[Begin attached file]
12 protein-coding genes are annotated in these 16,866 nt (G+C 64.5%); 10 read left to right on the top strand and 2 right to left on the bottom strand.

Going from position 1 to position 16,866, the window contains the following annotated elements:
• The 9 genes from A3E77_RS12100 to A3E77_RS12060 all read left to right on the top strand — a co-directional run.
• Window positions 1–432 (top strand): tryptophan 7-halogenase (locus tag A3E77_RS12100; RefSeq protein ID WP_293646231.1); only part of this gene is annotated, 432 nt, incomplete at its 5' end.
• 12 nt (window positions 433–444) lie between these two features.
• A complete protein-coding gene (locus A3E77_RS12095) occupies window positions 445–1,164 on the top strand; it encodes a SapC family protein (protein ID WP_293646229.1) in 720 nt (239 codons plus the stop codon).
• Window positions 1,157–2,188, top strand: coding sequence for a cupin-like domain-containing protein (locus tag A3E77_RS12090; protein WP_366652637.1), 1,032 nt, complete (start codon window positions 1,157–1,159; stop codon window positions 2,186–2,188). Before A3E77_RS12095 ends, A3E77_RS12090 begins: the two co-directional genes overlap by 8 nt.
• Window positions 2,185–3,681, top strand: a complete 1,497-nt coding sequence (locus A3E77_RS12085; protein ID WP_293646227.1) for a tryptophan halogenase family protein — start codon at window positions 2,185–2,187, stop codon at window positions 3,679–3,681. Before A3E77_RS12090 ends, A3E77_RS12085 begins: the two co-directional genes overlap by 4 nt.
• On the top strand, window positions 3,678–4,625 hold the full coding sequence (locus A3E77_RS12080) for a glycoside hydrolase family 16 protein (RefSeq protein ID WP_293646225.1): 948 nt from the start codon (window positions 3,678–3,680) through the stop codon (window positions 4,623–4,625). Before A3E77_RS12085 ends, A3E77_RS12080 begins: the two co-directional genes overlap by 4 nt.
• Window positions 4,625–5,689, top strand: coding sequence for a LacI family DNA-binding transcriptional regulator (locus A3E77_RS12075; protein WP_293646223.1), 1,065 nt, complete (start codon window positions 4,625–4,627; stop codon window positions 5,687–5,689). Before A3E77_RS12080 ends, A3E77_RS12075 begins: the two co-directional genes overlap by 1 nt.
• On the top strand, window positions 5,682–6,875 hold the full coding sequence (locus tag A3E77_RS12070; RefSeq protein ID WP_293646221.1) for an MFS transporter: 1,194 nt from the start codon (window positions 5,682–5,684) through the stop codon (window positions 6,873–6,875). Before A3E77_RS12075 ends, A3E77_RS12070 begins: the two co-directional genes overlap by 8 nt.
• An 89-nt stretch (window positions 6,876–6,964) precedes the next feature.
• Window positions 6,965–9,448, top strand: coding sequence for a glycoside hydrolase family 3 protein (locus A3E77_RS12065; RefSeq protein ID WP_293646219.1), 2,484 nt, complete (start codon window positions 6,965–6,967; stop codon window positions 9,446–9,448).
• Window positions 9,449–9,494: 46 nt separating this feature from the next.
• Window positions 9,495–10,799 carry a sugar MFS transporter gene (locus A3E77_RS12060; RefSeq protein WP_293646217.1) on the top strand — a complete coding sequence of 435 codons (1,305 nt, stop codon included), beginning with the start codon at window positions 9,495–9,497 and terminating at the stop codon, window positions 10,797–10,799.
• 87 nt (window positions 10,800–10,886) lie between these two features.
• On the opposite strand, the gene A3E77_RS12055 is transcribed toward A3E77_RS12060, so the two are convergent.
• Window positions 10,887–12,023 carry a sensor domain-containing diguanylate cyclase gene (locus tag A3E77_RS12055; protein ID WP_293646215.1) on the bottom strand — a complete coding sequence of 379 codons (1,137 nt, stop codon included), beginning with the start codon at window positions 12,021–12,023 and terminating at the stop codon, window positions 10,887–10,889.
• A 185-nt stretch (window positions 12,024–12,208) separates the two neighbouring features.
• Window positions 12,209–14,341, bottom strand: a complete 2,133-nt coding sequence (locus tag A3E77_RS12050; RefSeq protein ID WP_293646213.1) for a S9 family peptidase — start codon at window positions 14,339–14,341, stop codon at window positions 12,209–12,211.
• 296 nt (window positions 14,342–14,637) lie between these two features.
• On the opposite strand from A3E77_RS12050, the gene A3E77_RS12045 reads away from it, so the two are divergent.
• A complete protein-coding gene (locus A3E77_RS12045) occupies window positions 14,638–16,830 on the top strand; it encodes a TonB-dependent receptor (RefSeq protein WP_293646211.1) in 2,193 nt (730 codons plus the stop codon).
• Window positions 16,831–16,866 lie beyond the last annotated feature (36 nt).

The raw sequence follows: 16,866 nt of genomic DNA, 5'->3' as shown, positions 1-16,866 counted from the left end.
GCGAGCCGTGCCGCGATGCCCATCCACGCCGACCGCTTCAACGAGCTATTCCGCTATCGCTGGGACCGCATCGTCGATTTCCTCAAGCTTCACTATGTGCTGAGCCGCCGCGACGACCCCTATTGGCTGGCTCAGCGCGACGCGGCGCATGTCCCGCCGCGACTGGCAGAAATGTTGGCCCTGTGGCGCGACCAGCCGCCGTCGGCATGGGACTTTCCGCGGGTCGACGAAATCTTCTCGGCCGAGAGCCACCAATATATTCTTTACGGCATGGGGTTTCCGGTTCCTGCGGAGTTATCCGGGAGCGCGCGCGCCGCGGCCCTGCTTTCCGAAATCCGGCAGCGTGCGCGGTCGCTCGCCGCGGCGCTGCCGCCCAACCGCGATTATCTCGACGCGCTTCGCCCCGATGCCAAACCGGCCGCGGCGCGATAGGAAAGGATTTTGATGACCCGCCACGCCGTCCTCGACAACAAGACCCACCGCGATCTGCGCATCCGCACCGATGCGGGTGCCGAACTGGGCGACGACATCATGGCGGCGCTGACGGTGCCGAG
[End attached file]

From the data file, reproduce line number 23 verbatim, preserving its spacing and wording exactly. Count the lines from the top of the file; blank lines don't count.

• A complete protein-coding gene (locus A3E77_RS12045) occupies window positions 14,638–16,830 on the top strand; it encodes a TonB-dependent receptor (RefSeq protein WP_293646211.1) in 2,193 nt (730 codons plus the stop codon).